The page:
Ichi goes back to his home village in the last installment of his original film series in Zatoichi's Conspiracy, and it's not the same village we saw in Zatoichi Meets Yojimbo, which feels less and less canonical the more I think about it (the sword-cane was all wrong). White skies and barren trees are witness to a wistful reunion with the people he knew, even as they struggle against a conspiracy between yakuza and magistrates to fleece the local villages out of their resources (with the color white a recurring motif leading to a rice-showering climax. There the sense of an ending without the film really being one. Shintarō Katsu goes on to play the character in over a hundred episodes of a TV series after this, before returning for one last big screen hurrah in 1989 (it must be some kind of record). It is still amazing to me that 25 Zatoichi films of pretty uniform quality were released between 1962 and 1973, sometimes 4 a year, while Katsu was also starring in two other film franchises that did the same. Though many plots felt samey, the series at least goes out on something that feels different and taps into the character's trademark poignancy.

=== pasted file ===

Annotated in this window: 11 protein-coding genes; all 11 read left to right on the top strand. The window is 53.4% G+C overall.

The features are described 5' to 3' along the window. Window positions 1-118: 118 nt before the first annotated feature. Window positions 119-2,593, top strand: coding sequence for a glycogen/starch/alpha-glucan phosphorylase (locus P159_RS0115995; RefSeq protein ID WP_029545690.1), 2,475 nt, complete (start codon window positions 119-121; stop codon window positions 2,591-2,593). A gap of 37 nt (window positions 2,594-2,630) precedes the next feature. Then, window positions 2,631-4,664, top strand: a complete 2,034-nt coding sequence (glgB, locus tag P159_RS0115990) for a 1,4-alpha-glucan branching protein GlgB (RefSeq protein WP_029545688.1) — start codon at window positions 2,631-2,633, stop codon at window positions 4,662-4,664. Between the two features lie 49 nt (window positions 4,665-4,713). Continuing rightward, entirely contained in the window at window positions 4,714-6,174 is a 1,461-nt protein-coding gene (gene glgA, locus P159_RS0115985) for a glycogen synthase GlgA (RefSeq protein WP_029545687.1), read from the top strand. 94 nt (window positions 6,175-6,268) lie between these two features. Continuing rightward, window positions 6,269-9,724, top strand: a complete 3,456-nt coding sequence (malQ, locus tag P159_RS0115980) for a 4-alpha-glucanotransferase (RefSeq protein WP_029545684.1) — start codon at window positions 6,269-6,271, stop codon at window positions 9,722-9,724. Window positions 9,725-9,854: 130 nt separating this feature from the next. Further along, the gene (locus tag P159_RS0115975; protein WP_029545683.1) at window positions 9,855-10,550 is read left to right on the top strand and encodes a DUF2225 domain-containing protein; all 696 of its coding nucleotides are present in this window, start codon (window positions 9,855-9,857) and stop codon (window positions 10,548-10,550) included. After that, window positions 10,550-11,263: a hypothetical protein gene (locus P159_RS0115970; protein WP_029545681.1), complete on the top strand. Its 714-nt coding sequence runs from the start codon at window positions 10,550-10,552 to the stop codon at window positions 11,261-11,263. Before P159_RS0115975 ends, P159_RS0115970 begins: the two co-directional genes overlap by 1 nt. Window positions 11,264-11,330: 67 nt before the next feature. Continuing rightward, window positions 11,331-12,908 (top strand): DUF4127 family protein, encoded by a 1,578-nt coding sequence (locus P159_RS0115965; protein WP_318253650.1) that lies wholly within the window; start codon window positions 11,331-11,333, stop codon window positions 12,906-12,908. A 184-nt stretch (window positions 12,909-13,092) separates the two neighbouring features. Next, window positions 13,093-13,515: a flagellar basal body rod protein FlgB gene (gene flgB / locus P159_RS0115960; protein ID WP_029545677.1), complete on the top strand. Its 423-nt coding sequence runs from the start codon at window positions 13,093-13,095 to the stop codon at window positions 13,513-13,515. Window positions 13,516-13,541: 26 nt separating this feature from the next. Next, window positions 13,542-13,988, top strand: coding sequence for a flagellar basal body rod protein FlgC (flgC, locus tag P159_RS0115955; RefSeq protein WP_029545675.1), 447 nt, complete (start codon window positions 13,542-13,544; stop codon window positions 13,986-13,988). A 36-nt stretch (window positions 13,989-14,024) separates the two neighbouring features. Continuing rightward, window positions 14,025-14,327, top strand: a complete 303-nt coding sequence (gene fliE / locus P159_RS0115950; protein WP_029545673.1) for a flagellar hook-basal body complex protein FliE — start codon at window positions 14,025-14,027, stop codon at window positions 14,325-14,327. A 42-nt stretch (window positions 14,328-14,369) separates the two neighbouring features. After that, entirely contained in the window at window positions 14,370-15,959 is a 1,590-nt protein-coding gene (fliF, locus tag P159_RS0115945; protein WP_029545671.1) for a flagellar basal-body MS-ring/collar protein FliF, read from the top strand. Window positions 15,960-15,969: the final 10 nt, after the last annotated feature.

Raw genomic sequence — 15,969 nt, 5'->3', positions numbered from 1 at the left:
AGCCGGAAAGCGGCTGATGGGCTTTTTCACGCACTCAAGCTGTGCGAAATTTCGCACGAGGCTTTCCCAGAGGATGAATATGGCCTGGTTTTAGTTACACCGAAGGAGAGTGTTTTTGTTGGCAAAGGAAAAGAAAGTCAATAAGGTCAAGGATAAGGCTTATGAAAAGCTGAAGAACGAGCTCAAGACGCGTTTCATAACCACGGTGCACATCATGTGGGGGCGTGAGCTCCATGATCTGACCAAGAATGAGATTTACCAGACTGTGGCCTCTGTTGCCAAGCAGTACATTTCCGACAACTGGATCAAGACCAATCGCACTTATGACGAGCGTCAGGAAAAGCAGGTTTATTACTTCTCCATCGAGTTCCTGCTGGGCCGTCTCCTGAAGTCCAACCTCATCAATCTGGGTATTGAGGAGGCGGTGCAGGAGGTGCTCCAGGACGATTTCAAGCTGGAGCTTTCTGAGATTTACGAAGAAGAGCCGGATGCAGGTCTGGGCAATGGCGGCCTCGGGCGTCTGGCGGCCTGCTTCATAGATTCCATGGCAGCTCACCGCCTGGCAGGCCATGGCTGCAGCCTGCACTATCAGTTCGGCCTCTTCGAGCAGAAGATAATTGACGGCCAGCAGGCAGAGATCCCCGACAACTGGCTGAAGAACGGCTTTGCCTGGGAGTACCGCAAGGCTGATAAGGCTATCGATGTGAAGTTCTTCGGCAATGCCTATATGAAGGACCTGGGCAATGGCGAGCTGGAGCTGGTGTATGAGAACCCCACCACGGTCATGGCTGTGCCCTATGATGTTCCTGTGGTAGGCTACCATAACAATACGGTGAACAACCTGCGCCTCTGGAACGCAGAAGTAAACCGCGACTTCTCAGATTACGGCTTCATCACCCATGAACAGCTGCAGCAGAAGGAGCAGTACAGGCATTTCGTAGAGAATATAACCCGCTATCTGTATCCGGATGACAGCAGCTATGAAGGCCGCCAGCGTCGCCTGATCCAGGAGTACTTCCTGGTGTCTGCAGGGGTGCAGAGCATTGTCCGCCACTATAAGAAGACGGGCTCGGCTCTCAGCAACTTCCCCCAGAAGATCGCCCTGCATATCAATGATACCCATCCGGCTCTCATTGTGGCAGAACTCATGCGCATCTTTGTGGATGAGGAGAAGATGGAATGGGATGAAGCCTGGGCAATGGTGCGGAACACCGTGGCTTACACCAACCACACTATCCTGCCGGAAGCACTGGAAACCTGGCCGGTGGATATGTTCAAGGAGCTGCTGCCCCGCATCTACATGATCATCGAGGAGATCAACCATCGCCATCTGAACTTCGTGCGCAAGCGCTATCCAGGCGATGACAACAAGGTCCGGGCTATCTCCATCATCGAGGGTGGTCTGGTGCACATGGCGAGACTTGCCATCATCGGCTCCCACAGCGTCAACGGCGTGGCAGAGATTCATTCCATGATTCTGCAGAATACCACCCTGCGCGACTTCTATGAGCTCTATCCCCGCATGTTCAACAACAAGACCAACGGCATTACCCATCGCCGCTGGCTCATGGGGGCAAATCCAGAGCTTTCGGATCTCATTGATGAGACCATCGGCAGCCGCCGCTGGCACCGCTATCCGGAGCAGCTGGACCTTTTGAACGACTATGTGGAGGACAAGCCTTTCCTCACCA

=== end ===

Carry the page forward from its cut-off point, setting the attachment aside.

I should have left well enough alone... The thrilling possibility of a proper ending for, or at least a late-career meditation on, Zatoichi made me watch the 1989 film, co-written and directed by Katsu. There is a certain melancholy to the film in that, in his 50s, Ichi is still getting up to the same old scams, but the movie is more concerned with nostalgia than it is making any kind of statement about the aging anti-hero. Katsu's direction is much more conservative than it was in Zatoichi in Desperation, though it sometimes achieves an intriguing phantasmagoria and does something with the windblown motif of the character. But as with the other entry co-written by Katsu (Fire Festival), it is a disjointed mess. Quite beyond the indulgent use of imagery that is supposed to evoke many of the other chapters for audiences who haven't seen the films since they were in theaters, the plot vanishes characters it introduces as important - most notably the female boss Ichi has a bizarre romance with - and I was frequently asking who someone was, why they were doing what they were doing, and just what was happening. Ladle on 80s synth music and an egregious English-language theme song, and I'm reaching for the aspirin. And it ISN'T an ending for the character - there may have been hope to turn it into a modern-day series - so no added relevance. Katsu is as good as he ever was - this character is his second skin - but he didn't really advance the character any since he'd last played him ten years prior.